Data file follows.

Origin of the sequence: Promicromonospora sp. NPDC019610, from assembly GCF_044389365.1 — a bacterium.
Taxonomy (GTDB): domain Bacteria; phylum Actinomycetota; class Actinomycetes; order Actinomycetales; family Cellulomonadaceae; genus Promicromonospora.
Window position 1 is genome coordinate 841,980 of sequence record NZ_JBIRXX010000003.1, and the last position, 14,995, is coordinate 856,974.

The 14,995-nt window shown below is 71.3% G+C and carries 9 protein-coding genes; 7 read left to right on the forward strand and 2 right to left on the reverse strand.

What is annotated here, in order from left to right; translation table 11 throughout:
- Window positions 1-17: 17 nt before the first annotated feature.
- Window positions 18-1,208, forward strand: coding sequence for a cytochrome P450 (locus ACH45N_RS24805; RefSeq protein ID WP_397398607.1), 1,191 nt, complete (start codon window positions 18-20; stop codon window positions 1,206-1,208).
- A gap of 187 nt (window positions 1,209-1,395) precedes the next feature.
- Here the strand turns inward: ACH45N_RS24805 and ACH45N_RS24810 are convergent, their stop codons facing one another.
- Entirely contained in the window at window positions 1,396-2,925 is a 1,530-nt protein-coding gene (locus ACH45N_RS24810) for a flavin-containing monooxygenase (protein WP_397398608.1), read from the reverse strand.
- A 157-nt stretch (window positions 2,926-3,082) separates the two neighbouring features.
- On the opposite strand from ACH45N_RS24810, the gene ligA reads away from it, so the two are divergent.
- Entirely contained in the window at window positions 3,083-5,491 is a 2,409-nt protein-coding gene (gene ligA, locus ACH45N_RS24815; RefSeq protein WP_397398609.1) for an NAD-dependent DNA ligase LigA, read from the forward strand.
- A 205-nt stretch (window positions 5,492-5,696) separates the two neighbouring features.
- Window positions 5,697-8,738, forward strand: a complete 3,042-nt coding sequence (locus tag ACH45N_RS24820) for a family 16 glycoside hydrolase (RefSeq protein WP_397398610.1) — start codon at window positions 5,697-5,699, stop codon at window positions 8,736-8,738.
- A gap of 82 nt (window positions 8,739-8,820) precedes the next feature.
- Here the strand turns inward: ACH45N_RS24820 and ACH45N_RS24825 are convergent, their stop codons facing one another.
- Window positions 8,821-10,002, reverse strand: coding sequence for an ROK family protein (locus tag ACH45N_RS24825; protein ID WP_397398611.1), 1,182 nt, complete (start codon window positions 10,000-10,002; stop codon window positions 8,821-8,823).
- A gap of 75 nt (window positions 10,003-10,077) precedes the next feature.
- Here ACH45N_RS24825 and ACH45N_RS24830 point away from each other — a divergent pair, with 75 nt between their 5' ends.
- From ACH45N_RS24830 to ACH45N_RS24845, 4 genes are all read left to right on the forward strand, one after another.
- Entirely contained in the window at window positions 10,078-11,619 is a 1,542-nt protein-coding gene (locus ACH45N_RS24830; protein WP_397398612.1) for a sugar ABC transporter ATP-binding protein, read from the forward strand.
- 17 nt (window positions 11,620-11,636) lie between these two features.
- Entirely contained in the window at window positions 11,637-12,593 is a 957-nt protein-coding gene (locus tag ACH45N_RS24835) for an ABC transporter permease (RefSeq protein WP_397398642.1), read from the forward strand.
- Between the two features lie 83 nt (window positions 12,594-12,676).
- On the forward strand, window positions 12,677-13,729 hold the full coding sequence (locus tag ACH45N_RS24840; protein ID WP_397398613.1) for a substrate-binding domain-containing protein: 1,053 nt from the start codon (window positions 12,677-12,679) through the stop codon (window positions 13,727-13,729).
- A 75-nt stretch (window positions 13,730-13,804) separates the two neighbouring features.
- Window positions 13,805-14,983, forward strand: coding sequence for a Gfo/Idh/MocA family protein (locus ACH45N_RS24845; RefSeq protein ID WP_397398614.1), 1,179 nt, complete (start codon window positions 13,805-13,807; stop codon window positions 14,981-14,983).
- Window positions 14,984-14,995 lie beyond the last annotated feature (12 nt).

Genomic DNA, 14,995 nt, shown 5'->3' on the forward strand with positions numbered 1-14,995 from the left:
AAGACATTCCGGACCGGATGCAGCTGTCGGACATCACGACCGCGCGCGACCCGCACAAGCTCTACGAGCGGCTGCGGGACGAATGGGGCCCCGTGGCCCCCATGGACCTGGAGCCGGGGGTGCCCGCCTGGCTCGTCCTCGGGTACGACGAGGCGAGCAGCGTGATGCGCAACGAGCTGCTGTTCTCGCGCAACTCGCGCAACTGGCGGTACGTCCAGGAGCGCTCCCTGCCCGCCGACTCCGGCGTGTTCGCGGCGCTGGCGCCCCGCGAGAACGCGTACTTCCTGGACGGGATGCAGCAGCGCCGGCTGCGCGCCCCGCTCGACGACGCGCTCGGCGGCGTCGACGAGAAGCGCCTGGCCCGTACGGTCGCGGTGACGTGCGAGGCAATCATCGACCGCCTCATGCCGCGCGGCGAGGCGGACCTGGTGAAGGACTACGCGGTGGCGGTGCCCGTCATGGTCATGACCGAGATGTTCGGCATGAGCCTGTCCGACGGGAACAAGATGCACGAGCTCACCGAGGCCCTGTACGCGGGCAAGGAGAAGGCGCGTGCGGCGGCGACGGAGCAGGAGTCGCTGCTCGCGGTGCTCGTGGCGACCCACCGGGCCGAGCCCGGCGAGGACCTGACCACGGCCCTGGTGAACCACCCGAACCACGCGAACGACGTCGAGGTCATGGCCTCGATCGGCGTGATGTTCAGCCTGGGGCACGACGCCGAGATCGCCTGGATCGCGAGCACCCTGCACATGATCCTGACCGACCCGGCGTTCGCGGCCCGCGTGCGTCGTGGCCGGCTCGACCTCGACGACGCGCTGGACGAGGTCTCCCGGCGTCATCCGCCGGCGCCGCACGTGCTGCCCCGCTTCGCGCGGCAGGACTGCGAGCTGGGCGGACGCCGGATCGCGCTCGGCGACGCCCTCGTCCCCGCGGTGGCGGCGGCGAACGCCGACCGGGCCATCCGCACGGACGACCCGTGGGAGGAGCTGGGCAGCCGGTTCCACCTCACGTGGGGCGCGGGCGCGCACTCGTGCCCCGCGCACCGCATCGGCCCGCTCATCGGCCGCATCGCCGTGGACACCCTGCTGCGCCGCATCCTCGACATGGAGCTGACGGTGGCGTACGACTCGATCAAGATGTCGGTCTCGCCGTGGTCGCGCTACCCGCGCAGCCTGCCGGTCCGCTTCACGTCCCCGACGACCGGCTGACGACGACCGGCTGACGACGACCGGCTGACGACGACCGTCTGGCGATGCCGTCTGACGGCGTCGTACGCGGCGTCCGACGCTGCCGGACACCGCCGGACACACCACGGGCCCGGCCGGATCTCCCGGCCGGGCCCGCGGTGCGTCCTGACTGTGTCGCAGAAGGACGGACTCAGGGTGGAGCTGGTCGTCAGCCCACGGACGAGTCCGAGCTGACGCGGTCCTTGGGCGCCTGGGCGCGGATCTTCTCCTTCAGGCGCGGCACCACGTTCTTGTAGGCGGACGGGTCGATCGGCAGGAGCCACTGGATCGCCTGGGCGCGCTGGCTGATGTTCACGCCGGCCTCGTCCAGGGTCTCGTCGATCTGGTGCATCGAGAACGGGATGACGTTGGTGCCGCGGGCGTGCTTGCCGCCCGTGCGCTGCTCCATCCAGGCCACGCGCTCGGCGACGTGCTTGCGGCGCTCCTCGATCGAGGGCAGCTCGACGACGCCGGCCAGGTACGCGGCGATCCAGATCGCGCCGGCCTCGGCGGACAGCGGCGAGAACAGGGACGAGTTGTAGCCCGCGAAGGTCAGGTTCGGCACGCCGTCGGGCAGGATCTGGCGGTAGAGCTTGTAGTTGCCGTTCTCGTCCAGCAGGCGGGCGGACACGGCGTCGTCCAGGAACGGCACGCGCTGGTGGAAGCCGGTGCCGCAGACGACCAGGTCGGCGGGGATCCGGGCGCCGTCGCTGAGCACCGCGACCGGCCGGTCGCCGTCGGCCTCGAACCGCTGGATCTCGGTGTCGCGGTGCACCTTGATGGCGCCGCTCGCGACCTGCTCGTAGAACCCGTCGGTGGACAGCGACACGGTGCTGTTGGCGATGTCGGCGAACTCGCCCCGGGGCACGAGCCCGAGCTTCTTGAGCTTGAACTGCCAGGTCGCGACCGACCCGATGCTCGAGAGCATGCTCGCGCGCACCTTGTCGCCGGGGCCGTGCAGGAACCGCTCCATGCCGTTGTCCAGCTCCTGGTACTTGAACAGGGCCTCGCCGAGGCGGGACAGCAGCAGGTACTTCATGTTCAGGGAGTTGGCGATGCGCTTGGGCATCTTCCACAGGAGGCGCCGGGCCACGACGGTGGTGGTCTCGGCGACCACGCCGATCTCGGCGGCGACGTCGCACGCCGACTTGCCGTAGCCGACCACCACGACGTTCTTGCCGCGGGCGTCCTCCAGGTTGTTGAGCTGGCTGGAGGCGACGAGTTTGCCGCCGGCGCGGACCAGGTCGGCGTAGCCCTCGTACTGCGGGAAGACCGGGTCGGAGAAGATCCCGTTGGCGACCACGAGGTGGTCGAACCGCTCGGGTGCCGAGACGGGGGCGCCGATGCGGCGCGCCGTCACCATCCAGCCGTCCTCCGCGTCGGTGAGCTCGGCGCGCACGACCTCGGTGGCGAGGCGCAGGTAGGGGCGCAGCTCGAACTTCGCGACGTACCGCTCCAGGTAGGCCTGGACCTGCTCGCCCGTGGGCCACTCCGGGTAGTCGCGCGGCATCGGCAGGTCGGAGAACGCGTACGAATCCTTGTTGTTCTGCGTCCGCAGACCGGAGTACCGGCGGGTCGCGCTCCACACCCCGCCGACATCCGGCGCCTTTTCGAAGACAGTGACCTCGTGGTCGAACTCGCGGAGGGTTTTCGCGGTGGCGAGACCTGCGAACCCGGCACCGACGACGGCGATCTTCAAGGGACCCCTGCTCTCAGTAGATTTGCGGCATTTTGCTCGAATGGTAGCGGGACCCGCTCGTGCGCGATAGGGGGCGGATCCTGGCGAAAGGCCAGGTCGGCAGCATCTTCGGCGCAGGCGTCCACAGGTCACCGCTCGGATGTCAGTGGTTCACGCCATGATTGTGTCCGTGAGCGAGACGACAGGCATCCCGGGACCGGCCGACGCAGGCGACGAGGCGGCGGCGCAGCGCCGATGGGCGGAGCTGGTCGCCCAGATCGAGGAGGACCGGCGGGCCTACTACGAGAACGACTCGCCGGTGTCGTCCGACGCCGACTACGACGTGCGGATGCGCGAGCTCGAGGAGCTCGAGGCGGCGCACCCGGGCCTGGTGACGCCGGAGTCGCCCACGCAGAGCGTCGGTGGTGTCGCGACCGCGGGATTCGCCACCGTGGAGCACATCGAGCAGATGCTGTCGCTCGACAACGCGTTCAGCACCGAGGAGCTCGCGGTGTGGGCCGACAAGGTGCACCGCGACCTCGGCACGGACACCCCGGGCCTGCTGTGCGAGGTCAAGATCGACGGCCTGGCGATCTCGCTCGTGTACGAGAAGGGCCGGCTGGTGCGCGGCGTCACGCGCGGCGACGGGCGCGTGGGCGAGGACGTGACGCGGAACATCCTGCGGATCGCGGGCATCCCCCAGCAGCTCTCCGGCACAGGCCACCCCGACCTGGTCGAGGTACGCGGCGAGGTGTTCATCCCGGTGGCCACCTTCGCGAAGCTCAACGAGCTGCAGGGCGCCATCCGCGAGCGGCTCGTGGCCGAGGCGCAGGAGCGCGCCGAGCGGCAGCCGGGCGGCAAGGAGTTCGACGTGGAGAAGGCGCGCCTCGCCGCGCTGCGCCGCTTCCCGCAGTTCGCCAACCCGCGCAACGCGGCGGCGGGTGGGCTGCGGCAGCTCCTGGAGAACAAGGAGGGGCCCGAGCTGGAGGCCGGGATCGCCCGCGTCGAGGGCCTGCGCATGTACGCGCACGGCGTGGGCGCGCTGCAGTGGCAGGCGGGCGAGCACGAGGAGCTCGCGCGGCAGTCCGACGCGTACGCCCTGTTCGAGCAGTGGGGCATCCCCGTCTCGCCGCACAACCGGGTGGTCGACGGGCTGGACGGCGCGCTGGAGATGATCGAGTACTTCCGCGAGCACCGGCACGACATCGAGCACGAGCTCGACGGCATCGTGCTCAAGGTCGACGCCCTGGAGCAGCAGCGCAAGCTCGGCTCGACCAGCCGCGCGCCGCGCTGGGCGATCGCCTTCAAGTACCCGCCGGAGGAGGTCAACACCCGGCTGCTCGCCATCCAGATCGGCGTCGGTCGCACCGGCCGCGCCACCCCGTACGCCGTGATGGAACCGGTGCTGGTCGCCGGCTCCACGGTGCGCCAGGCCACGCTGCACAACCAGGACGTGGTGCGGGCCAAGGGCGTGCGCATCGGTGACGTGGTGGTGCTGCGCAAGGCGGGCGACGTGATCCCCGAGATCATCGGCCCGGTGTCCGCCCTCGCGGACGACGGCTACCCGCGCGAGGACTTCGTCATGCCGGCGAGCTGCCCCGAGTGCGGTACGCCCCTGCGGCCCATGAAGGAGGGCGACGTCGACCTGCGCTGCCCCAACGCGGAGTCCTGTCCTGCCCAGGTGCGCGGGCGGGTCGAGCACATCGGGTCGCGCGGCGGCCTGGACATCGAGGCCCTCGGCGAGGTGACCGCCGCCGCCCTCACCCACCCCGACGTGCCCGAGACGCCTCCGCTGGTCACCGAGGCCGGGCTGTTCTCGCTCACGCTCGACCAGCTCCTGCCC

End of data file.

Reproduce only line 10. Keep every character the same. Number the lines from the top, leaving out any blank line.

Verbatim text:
- Entirely contained in the window at window positions 1,396-2,925 is a 1,530-nt protein-coding gene (locus ACH45N_RS24810) for a flavin-containing monooxygenase (protein WP_397398608.1), read from the reverse strand.